### Hottest first six months on record

I know, I know, I'm behind a bit. Most of the stories on the first six months of this year came nearly a month ago. Better late than never. By now, we all know that the world is headed toward its hottest year ever, breaking the record set just last year. In this post, I'm going to analyze just how abnormal normal the first half of the year has been.

Here is a plot of annual temperatures since 1880:

I've added the 1970-2014 linear trend and then extrapolated that trend out to 2020. I then calculated the standard deviation of the residuals from that trend. The lines on either side of that trend are 1 and 2 standard deviations away from the trend. One standard deviation came in at 0.0907ºC. As warm as 2015 has been so far, the average global temperature of the first six months (0.82ºC) isn't even 1 standard deviation away from the predicted temperature for the entire year based on the trend (predicted temperature: 0.76ºC). The probability that we would see a 0.06ºC difference from the predicted temperature? 74.6%. While this year has been quite warm to date, it is not exceptionally warm given the overall warming trend since 1970 (+0.173ºC/decade).

What would an exceptionally warm 2015 look like? That depends on your definition of "exceptional." I defined it as close to 2 standard deviations from the trend, which came to a global average of 0.94ºC or greater. The only years that have even come near that standard since 1970 are 1983 and 1998, both years which saw monster El Niño events. Should the current El Niño approach the magnitude of either of those events, I would not rule out either 2015 or 2016 challenging the 2 standard deviation line. So while 2015 already looks to shatter 2014's record hot global temperature, it could get even hotter. Stay tuned.

Here is a plot of annual temperatures since 1880:

I've added the 1970-2014 linear trend and then extrapolated that trend out to 2020. I then calculated the standard deviation of the residuals from that trend. The lines on either side of that trend are 1 and 2 standard deviations away from the trend. One standard deviation came in at 0.0907ºC. As warm as 2015 has been so far, the average global temperature of the first six months (0.82ºC) isn't even 1 standard deviation away from the predicted temperature for the entire year based on the trend (predicted temperature: 0.76ºC). The probability that we would see a 0.06ºC difference from the predicted temperature? 74.6%. While this year has been quite warm to date, it is not exceptionally warm given the overall warming trend since 1970 (+0.173ºC/decade).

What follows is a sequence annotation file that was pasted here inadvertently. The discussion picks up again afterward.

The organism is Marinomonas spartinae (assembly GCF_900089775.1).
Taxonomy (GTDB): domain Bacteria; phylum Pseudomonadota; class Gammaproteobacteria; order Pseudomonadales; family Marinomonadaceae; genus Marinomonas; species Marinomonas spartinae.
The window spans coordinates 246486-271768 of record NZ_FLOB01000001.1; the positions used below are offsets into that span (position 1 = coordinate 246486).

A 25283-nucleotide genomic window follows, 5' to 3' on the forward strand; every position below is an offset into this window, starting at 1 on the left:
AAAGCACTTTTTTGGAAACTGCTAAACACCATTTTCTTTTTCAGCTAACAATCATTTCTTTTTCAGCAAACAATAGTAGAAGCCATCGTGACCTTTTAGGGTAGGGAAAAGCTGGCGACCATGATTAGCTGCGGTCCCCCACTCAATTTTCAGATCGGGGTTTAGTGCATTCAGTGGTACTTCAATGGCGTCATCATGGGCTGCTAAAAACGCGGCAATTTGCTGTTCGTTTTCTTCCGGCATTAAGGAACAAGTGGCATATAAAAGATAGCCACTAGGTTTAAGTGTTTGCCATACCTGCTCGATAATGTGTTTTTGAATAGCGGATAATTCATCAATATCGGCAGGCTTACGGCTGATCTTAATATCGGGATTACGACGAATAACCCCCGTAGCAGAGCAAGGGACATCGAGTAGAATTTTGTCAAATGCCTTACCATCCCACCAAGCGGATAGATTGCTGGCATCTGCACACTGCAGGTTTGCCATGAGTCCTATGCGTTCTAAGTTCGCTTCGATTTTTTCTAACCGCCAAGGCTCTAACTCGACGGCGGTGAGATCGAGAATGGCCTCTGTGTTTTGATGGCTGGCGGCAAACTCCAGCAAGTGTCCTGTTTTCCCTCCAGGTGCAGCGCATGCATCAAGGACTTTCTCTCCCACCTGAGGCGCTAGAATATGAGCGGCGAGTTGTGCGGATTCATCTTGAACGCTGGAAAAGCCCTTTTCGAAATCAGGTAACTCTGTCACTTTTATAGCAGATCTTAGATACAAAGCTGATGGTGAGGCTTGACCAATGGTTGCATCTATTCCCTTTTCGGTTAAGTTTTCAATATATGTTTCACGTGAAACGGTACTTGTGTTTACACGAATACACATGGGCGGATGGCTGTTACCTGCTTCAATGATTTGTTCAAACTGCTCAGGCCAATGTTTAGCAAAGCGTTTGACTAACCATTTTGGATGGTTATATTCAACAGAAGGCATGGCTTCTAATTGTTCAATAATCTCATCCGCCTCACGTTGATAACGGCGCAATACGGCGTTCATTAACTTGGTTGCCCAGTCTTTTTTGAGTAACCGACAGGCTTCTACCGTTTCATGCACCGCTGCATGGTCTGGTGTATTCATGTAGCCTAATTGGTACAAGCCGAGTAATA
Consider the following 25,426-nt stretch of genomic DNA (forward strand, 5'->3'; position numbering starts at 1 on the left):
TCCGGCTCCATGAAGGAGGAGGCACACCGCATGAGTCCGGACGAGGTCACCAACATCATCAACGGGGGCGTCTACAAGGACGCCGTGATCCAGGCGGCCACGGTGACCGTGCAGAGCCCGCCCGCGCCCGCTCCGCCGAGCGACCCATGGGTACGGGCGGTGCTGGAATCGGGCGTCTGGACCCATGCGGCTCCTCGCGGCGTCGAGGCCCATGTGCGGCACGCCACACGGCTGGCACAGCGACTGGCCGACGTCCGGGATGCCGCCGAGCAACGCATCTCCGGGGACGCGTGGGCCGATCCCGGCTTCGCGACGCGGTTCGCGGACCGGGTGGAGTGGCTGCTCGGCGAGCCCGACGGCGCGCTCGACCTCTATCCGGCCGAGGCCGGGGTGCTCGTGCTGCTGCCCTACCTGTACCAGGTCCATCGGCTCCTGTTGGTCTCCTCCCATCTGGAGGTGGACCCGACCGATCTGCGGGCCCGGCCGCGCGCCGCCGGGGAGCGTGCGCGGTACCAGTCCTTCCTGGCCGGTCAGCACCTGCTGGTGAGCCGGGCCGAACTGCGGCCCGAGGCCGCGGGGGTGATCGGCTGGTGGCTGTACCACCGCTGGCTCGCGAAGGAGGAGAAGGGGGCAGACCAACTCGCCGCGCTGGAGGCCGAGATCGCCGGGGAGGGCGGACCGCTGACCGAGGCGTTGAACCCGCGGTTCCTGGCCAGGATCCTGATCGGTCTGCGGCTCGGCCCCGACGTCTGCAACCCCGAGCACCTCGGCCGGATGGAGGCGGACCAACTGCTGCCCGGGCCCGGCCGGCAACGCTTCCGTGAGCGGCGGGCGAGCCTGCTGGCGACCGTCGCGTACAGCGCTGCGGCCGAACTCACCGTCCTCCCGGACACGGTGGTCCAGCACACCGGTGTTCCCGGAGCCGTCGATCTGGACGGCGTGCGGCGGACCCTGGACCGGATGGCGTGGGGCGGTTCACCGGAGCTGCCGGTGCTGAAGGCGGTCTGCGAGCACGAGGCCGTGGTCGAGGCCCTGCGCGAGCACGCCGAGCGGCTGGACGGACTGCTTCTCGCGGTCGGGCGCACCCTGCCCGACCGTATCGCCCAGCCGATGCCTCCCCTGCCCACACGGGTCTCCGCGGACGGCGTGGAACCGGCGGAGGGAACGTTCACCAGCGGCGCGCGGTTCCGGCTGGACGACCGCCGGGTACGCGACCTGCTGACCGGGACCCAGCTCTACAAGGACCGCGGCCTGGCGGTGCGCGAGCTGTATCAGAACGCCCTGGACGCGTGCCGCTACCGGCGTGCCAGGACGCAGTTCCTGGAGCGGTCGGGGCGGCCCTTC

What would an exceptionally warm 2015 look like? That depends on your definition of "exceptional." I defined it as close to 2 standard deviations from the trend, which came to a global average of 0.94ºC or greater. The only years that have even come near that standard since 1970 are 1983 and 1998, both years which saw monster El Niño events. Should the current El Niño approach the magnitude of either of those events, I would not rule out either 2015 or 2016 challenging the 2 standard deviation line. So while 2015 already looks to shatter 2014's record hot global temperature, it could get even hotter. Stay tuned.

Could El Nino have something to do with the temperature rise?

ReplyDeleteNot really. ENSO makes yearly temperatures fluctuate around the overall trend but little else, as I showed here: http://environmentalforest.blogspot.com/2014/10/trend-versus-cycles-in-global.html

Deletekul post

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